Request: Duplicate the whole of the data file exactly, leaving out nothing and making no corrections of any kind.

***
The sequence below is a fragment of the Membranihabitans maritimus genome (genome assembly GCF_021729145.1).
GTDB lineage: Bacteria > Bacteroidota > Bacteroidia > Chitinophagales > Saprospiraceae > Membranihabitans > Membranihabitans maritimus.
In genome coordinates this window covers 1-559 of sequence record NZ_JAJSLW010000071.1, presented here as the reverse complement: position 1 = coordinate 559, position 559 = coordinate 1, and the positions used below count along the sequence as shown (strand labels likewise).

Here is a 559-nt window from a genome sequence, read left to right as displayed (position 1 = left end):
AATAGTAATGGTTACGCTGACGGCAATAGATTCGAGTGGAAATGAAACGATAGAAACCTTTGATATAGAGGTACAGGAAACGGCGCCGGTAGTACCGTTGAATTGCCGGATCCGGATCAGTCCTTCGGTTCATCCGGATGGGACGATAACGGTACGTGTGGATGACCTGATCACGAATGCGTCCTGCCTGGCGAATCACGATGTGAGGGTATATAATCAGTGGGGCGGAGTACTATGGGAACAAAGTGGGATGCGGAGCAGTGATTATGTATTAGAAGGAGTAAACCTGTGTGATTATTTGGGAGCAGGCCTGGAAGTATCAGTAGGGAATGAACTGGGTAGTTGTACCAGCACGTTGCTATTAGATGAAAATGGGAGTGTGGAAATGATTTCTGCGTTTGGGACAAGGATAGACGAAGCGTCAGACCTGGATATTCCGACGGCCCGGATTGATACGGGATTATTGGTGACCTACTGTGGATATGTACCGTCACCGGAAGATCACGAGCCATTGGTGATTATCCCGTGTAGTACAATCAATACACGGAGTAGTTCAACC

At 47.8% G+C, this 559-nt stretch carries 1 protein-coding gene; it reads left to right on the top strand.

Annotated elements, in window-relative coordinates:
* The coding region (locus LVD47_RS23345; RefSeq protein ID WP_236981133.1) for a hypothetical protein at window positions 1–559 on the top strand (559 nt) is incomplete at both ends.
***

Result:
The sequence below is a fragment of the Membranihabitans maritimus genome (genome assembly GCF_021729145.1).
GTDB lineage: Bacteria > Bacteroidota > Bacteroidia > Chitinophagales > Saprospiraceae > Membranihabitans > Membranihabitans maritimus.
In genome coordinates this window covers 1-559 of sequence record NZ_JAJSLW010000071.1, presented here as the reverse complement: position 1 = coordinate 559, position 559 = coordinate 1, and the positions used below count along the sequence as shown (strand labels likewise).

Here is a 559-nt window from a genome sequence, read left to right as displayed (position 1 = left end):
AATAGTAATGGTTACGCTGACGGCAATAGATTCGAGTGGAAATGAAACGATAGAAACCTTTGATATAGAGGTACAGGAAACGGCGCCGGTAGTACCGTTGAATTGCCGGATCCGGATCAGTCCTTCGGTTCATCCGGATGGGACGATAACGGTACGTGTGGATGACCTGATCACGAATGCGTCCTGCCTGGCGAATCACGATGTGAGGGTATATAATCAGTGGGGCGGAGTACTATGGGAACAAAGTGGGATGCGGAGCAGTGATTATGTATTAGAAGGAGTAAACCTGTGTGATTATTTGGGAGCAGGCCTGGAAGTATCAGTAGGGAATGAACTGGGTAGTTGTACCAGCACGTTGCTATTAGATGAAAATGGGAGTGTGGAAATGATTTCTGCGTTTGGGACAAGGATAGACGAAGCGTCAGACCTGGATATTCCGACGGCCCGGATTGATACGGGATTATTGGTGACCTACTGTGGATATGTACCGTCACCGGAAGATCACGAGCCATTGGTGATTATCCCGTGTAGTACAATCAATACACGGAGTAGTTCAACC

At 47.8% G+C, this 559-nt stretch carries 1 protein-coding gene; it reads left to right on the top strand.

Annotated elements, in window-relative coordinates:
* The coding region (locus LVD47_RS23345; RefSeq protein ID WP_236981133.1) for a hypothetical protein at window positions 1–559 on the top strand (559 nt) is incomplete at both ends.